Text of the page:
In a remarkable example of human-centeredness, Stanford University geochemist Richard Nevle blames Christopher Columbus for a sharp reduction in atmospheric CO2 during the 16th and 17th centuries. It seems that man-made warming believers never tire of telling us how powerful humans are, usually for the worse, in our ability to change nature.
Nevle claims that the deaths of American Indians, due to the sudden spread of European diseases after Columbus landed, would have stopped the Indians from burning so many forests to enhance their hunting. He says this would naturally lead to re-forestation of a land area at least as big as California. He estimates the billions of tons of CO2 withdrawn from the atmosphere as the new trees grew should just about explain a sudden drop in atmospheric CO2 during the years from 1500 to 1700 AD—as measured in the Antarctic ice cores.
If Dr. Nevle can “read” the deaths of the American Indians in the Antarctic ice record, has he checked for the impact of the Black Death in Europe and the Near East during the 14th century? Roughly half the population of Europe died then, along with vast numbers of people across the Near East. It is on the record that huge tracts of European land were allowed to revert from farm to forest during this period. The Near East got 300 years of persistent drought in the same time frame. Even the scruffy environment in North Africa and Syria is capable of changing the earth’s reflectance of sunlight if its people die of plague and the vegetation dries up.
I would think a geochemist, especially one from Stanford, would understand that the oceans hold about 70 times more CO2 than does the atmosphere. He would also understand that when water gets colder, it absorbs more gas from its surroundings. Thus, if a weakening sun suddenly put less heat into the earth’s oceans, the oceans would take more CO2 from that air. That CO2 reduction would register in the Antarctic ice cores and in temperatures around the globe.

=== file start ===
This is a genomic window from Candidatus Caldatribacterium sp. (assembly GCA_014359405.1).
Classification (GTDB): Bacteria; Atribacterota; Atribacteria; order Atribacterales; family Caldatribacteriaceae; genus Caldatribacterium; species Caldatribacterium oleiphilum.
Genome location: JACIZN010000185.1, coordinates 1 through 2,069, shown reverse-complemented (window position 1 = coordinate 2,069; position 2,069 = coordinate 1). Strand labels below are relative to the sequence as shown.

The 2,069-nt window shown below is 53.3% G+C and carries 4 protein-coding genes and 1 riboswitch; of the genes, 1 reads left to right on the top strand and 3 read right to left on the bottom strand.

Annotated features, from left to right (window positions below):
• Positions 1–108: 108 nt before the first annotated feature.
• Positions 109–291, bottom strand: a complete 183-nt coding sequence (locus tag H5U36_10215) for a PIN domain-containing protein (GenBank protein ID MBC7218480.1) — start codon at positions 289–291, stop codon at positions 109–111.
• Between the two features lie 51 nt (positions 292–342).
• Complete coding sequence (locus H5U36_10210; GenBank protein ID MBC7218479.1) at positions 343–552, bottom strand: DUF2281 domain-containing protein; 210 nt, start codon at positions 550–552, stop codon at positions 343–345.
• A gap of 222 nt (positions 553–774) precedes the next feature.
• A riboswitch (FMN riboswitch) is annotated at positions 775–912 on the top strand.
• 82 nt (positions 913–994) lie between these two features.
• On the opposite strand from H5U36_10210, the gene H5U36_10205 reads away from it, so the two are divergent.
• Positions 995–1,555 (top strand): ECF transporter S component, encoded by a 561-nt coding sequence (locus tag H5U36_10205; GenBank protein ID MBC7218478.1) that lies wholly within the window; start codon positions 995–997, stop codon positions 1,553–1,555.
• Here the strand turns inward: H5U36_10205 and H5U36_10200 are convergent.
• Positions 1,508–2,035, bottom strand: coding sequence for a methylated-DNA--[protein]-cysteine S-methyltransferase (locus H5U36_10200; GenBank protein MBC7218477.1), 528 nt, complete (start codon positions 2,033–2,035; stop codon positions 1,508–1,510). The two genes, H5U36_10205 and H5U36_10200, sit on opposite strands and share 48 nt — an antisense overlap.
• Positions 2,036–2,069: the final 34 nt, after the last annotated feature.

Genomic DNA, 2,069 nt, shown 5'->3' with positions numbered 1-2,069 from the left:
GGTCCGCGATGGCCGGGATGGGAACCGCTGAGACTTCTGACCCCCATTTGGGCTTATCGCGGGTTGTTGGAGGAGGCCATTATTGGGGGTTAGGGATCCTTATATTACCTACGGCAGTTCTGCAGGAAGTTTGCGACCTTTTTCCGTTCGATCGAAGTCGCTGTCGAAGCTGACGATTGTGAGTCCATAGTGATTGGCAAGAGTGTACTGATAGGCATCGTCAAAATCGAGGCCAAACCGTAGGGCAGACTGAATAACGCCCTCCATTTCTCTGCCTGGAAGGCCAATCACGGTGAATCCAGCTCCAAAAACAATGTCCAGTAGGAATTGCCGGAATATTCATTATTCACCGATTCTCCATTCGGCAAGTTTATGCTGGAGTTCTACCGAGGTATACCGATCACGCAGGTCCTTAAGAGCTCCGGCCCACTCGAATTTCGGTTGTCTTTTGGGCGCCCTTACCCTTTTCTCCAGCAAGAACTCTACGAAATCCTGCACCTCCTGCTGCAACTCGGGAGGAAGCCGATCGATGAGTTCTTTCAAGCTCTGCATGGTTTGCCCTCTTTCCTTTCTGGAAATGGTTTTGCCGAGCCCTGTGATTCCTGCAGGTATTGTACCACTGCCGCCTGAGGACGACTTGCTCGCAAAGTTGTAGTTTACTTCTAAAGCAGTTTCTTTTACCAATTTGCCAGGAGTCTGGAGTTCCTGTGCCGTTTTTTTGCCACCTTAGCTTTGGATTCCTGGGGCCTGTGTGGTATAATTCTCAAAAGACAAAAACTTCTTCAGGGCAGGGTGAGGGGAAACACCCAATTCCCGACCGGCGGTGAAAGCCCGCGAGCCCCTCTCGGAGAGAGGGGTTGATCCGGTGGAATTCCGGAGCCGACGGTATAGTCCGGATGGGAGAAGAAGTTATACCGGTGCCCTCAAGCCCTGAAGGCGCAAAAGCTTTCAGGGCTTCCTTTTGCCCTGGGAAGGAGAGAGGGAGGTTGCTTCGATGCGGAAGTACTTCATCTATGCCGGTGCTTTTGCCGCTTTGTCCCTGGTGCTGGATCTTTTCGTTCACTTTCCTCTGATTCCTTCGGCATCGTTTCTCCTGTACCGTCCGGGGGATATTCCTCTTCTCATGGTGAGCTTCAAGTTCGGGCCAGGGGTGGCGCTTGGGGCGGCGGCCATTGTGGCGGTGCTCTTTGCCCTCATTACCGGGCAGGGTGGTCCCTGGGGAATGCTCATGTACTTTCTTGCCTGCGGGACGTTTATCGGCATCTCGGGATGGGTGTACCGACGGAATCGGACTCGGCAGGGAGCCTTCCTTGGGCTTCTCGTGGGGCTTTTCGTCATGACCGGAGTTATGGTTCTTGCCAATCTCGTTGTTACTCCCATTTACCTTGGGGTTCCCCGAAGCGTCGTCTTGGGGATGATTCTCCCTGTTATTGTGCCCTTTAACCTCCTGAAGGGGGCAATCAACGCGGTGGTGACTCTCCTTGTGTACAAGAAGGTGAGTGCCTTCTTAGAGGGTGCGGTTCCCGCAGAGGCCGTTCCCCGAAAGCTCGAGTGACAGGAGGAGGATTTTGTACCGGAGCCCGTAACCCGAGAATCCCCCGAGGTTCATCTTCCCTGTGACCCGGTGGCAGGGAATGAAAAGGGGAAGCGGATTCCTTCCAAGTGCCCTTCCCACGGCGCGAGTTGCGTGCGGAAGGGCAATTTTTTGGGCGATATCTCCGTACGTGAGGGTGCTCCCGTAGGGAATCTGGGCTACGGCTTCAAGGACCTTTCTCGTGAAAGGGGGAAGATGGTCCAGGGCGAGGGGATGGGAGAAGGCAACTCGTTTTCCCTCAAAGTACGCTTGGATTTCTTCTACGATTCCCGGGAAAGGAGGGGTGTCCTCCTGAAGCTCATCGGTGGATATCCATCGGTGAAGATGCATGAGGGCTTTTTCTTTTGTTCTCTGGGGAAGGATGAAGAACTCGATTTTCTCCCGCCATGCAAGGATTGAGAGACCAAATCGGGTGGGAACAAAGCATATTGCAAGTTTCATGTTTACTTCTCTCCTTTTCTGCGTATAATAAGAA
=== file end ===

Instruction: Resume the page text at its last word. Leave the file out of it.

During the 16th and 17th centuries, the middle of the Little Ice Age, the sun had two extremely long “quiet periods” with very few sunspots. During these minima, the earth’s temperatures were slammed down to their lowest levels since the last big Ice Age. The Sporer Minimum lasted from 1460 to 1550, and dropped the temperatures in the subtropical Sargasso Sea by 2 degrees C. The Maunder Minimum lasted from 1645 to 1715 and dropped the Sargasso temperatures by 3 degrees C. In all, it meant nearly 200 years of declining temperatures in zillions of tons of water around the world, which then dutifully sucked CO2 out of the Antarctic air.
We’ve known about the Dansgaard-Oeschger 1500-year solar cycle of warming and cooling since 1984, and we’ve now found its evidence in ice cores, cave stalagmites, seabed sediments and fossil pollen—worldwide. The cycle is so strong that it persists even during the big Ice Ages that hit every 100,000 years and drops Antarctic temperatures by nearly 10 degrees C.
Could it be that Dr. Nevle is again over-estimating humanity’s importance? Should we be paying more attention to our currently very quiet sun? Maybe the lack of warming over the past 15 years is trying to tell him that CO2 is a minor trace gas—whose correlation with our temperatures over the past 160 years is a puny 22 percent.
January 1, 2012
~ The Author ~
Dennis T. Avery is a senior fellow for Hudson Institute in Washington, D.C. and is the Director for Center for Global Food Issues. He was formerly a senior analyst for the Department of State. Readers may write him at Post Office Box 202, Churchville, VA 24421.